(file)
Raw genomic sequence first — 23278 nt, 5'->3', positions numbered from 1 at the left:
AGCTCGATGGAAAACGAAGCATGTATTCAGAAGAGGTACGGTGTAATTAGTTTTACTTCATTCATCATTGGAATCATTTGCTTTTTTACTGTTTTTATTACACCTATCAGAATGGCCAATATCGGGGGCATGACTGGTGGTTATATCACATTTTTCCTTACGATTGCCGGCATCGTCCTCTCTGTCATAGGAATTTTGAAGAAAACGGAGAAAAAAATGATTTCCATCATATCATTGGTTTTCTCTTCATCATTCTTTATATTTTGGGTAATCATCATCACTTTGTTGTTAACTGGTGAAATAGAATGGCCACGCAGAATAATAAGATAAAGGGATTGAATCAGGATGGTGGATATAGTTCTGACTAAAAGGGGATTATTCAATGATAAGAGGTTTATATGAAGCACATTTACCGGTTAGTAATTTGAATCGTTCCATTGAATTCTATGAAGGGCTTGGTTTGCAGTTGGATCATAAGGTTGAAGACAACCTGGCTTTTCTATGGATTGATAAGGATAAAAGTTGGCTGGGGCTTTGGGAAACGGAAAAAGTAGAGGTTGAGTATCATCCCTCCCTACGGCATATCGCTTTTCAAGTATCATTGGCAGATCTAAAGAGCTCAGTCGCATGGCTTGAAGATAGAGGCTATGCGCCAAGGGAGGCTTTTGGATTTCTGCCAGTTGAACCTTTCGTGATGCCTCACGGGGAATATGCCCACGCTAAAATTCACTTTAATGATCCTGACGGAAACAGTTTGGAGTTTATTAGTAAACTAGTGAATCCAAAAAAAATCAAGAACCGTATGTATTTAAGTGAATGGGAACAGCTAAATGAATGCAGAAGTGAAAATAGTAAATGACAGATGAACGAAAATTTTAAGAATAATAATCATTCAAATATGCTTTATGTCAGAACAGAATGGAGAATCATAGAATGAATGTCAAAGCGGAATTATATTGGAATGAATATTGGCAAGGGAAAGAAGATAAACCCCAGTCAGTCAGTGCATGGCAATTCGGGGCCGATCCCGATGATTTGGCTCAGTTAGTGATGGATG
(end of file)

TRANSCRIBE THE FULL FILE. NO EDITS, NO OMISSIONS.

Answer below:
Raw genomic sequence first — 23278 nt, 5'->3', positions numbered from 1 at the left:
AGCTCGATGGAAAACGAAGCATGTATTCAGAAGAGGTACGGTGTAATTAGTTTTACTTCATTCATCATTGGAATCATTTGCTTTTTTACTGTTTTTATTACACCTATCAGAATGGCCAATATCGGGGGCATGACTGGTGGTTATATCACATTTTTCCTTACGATTGCCGGCATCGTCCTCTCTGTCATAGGAATTTTGAAGAAAACGGAGAAAAAAATGATTTCCATCATATCATTGGTTTTCTCTTCATCATTCTTTATATTTTGGGTAATCATCATCACTTTGTTGTTAACTGGTGAAATAGAATGGCCACGCAGAATAATAAGATAAAGGGATTGAATCAGGATGGTGGATATAGTTCTGACTAAAAGGGGATTATTCAATGATAAGAGGTTTATATGAAGCACATTTACCGGTTAGTAATTTGAATCGTTCCATTGAATTCTATGAAGGGCTTGGTTTGCAGTTGGATCATAAGGTTGAAGACAACCTGGCTTTTCTATGGATTGATAAGGATAAAAGTTGGCTGGGGCTTTGGGAAACGGAAAAAGTAGAGGTTGAGTATCATCCCTCCCTACGGCATATCGCTTTTCAAGTATCATTGGCAGATCTAAAGAGCTCAGTCGCATGGCTTGAAGATAGAGGCTATGCGCCAAGGGAGGCTTTTGGATTTCTGCCAGTTGAACCTTTCGTGATGCCTCACGGGGAATATGCCCACGCTAAAATTCACTTTAATGATCCTGACGGAAACAGTTTGGAGTTTATTAGTAAACTAGTGAATCCAAAAAAAATCAAGAACCGTATGTATTTAAGTGAATGGGAACAGCTAAATGAATGCAGAAGTGAAAATAGTAAATGACAGATGAACGAAAATTTTAAGAATAATAATCATTCAAATATGCTTTATGTCAGAACAGAATGGAGAATCATAGAATGAATGTCAAAGCGGAATTATATTGGAATGAATATTGGCAAGGGAAAGAAGATAAACCCCAGTCAGTCAGTGCATGGCAATTCGGGGCCGATCCCGATGATTTGGCTCAGTTAGTGATGGATG